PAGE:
With only a brain stem, Boa Constrictors, along with all Snakes, lack the emotion and higher reasoning of primates. Whether captive bred or wild, Boa Constrictors always react instinctively to their environment. My Boas, socialized to people being non-threatening in their environment exhibit instincts of ease, curiosity, familiarity and other "personality traits" that can distinguish one from another. 

6) Why do Boa Constrictors flick their tongue?
Boas, like all Snakes, use their tongue to smell the odors that are around them. When a Snake flicks its tongue, it collects odor particles and delivers the scent particles to a patch of sensory cells called Jacobson's organ. The Jacobson's organ, which is located right above the nasal cavity, then communicates chemical messages to the brain stem that triggers different instincts such as reproduction and hunting. Without this ability, Snakes would not be able to survive. 

7) How do Boa Constrictors shed their skin?
About every two months, Snakes go through a 2-1/2 week process of shedding their skin-- ecdysis. Like all Snakes, Boas shed their whole skins, including the clear spectacle of skin that covers their unblinking eyes. The first sign of ecdysis is the dulling of the ventral scales (belly scales).

Liquid then starts to gather between the old skin over the eyecap and the new skin underneath, causing the Snake's eyes to become opaque and cloudy. (see photo on left) They don't enjoy being handled at all during this time. The Snake will shed shortly after the eyes become clear again. Sufficient humidity levels, between 60%-70%, allow for a more comfortable and easier shed for most Boas.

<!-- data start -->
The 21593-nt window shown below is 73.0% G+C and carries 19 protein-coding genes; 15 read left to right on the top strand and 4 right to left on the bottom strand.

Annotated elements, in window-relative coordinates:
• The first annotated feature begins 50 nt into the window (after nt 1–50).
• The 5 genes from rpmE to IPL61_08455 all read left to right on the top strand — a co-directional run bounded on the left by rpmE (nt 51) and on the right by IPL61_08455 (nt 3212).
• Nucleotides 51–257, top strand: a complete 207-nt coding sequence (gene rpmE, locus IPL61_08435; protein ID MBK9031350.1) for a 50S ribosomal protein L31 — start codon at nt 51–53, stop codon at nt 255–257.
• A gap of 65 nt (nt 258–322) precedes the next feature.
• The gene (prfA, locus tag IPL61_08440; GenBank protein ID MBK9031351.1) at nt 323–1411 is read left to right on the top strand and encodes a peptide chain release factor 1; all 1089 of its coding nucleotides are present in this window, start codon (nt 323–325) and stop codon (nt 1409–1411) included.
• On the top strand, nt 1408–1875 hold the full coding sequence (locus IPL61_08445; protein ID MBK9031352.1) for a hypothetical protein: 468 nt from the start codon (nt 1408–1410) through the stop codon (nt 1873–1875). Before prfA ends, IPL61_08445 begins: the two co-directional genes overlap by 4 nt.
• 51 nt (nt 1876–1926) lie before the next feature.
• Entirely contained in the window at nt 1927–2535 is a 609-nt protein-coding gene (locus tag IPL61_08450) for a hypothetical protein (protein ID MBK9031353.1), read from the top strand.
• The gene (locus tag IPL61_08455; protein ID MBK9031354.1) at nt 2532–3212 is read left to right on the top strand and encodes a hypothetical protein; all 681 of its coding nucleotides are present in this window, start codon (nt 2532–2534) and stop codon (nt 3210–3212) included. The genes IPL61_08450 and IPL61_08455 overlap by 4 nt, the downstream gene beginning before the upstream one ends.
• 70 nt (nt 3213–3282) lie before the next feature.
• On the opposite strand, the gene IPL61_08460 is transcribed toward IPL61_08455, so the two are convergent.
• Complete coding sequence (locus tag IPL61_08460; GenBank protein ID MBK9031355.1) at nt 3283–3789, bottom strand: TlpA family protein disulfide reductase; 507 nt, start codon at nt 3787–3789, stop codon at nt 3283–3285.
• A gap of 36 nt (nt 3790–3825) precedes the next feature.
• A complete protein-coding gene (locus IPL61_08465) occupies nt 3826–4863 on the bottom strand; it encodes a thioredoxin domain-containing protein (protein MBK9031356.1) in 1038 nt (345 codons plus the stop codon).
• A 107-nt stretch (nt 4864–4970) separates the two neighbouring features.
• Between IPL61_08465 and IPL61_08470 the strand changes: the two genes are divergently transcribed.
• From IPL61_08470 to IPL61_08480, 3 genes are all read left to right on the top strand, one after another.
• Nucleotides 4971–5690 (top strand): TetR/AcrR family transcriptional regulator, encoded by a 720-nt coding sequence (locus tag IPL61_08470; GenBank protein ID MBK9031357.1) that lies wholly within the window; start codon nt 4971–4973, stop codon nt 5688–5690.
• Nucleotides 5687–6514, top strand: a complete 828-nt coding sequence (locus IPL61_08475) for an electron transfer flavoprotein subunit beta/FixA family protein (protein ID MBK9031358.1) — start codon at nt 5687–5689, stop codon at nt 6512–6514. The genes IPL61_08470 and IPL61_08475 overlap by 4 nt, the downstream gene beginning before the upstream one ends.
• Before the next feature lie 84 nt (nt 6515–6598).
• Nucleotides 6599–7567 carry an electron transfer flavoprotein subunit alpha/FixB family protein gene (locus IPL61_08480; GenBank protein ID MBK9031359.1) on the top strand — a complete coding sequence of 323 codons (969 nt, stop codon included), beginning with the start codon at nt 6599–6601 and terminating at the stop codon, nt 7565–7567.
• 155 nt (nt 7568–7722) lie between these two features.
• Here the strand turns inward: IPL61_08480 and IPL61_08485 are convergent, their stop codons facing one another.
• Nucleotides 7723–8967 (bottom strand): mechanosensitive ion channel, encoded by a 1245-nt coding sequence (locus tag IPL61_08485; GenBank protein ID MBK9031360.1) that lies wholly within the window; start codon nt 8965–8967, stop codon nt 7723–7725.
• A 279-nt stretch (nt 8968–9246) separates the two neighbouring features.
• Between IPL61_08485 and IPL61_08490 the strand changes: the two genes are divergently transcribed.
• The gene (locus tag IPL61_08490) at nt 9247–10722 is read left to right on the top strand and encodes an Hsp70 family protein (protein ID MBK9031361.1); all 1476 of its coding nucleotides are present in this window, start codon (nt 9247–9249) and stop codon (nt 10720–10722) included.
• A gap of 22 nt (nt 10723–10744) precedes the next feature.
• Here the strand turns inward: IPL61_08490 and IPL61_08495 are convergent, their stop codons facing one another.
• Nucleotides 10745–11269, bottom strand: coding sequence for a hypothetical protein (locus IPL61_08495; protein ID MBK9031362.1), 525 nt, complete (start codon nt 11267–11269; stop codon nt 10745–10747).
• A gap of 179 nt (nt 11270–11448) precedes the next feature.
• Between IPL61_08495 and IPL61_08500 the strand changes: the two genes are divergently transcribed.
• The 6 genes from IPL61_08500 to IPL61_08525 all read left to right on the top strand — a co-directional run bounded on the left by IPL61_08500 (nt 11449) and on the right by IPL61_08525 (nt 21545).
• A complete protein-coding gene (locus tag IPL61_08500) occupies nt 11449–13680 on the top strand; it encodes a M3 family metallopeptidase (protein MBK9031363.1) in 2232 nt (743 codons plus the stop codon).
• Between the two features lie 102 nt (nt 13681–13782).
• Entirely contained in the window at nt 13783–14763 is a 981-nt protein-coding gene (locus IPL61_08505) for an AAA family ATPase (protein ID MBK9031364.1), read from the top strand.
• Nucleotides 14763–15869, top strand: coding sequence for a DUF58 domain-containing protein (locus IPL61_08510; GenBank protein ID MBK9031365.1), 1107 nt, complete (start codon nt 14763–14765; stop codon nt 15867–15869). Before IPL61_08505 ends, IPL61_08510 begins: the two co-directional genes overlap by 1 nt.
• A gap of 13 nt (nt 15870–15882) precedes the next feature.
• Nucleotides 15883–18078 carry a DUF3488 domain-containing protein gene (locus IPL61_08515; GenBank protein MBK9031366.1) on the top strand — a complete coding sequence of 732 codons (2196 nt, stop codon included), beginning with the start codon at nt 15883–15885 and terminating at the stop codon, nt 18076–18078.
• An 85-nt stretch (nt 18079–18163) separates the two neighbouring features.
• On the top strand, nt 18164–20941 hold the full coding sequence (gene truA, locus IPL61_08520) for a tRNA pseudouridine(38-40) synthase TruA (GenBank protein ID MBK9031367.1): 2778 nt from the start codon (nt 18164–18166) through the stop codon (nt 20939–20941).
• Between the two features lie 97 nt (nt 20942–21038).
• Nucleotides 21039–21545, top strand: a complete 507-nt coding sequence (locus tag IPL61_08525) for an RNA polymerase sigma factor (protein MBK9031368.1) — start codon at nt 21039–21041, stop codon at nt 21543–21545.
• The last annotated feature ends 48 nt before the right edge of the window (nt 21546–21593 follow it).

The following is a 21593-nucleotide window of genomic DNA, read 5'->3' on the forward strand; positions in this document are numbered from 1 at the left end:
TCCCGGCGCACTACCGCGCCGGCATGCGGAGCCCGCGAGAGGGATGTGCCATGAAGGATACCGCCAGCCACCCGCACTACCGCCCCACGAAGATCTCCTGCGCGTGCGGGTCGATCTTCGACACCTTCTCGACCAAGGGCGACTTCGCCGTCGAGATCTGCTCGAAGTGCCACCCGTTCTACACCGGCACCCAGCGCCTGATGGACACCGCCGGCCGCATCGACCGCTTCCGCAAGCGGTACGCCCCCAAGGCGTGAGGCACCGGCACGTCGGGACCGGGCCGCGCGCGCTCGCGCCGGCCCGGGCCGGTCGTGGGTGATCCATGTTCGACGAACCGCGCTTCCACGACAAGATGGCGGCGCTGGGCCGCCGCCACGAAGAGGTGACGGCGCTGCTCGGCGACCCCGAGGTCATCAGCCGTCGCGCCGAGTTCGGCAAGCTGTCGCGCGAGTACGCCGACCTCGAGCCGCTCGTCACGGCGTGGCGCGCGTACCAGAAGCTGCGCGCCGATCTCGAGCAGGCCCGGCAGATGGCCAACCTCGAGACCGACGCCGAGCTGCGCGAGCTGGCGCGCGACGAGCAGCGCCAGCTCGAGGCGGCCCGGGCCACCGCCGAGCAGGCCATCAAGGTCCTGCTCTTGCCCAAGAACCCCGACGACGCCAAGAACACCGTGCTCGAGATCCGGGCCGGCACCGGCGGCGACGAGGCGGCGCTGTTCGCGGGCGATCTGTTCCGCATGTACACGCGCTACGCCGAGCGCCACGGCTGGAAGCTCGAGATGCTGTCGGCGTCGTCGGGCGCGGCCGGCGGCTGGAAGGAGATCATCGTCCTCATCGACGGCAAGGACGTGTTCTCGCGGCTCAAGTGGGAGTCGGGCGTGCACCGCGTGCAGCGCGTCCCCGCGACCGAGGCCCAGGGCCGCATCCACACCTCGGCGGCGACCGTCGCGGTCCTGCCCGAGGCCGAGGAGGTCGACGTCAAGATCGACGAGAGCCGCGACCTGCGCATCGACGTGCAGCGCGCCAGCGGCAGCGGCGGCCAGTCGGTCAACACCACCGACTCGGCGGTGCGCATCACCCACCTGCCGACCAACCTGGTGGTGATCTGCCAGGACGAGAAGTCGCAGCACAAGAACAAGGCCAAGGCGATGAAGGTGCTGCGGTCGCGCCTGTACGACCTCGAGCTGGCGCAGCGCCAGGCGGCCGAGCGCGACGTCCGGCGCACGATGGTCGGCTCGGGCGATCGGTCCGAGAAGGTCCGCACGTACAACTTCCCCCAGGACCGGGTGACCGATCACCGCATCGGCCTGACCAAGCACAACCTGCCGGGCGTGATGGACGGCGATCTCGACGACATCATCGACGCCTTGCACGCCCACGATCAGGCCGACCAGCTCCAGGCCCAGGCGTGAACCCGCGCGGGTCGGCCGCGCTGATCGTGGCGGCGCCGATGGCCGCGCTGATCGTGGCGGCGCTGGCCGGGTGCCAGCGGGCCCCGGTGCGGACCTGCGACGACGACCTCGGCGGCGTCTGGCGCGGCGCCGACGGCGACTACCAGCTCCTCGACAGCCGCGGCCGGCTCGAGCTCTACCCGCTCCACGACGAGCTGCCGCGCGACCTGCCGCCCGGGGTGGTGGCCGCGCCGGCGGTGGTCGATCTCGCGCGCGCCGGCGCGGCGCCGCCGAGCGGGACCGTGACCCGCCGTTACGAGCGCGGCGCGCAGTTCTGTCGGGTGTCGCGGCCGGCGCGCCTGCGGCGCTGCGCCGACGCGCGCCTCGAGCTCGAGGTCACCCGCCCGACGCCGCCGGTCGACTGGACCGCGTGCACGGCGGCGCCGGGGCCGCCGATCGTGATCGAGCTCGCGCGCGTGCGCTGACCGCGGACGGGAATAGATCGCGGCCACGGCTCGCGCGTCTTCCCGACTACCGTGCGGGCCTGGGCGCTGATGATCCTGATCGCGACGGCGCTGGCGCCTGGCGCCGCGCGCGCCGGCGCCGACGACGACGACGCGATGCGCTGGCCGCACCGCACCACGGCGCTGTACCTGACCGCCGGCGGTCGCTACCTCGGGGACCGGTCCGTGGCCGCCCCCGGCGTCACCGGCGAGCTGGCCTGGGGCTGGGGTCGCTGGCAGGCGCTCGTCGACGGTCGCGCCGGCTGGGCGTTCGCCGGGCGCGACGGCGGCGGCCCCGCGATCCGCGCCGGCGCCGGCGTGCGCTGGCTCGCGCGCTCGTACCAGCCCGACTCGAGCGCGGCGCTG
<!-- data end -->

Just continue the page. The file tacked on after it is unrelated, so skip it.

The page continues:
8) How do Boa Constrictors procreate?
The Boa Constrictor is a seasonal breeder, usually between October-March in the Northeast USA. She emits a scent from the cloaca (vent) to attract a male. The female and male join together at the cloaca and the male internally fertilizes the female's eggs. Boa Constrictors are ovoviviparous, which means the embryos develop within the mother's body and the mother then bears live young. Boas are one of the few species of Snakes that give birth to live young rather than lay eggs. The neonates are born after 100-150 days of development. She may eat little or nothing while she is gravid (pregnant). The average litter contains about 25 Snakes, but a female can give birth from 10 to as many as 50 babies. Because females are able to store sperm, it is possible for a female who does not mate during a particular year to still become pregnant from the sperm she has stored from the previous year's mating. 

 9) What do Boa Constrictors eat?
Boa Constrictors are ambush predators, which means they often lie around and wait for their pretty to come close enough to grab with their jaws and constrict. In the wild, Boas eat a variety of pretty that includes lizards, birds, rodents, monkeys, and even wild pigs. 

Captive bred Boa Constrictors thrive better when fed thawed, previously frozen prey for health and safety reasons. Snakes, regardless of species, must always be fed separately from each other.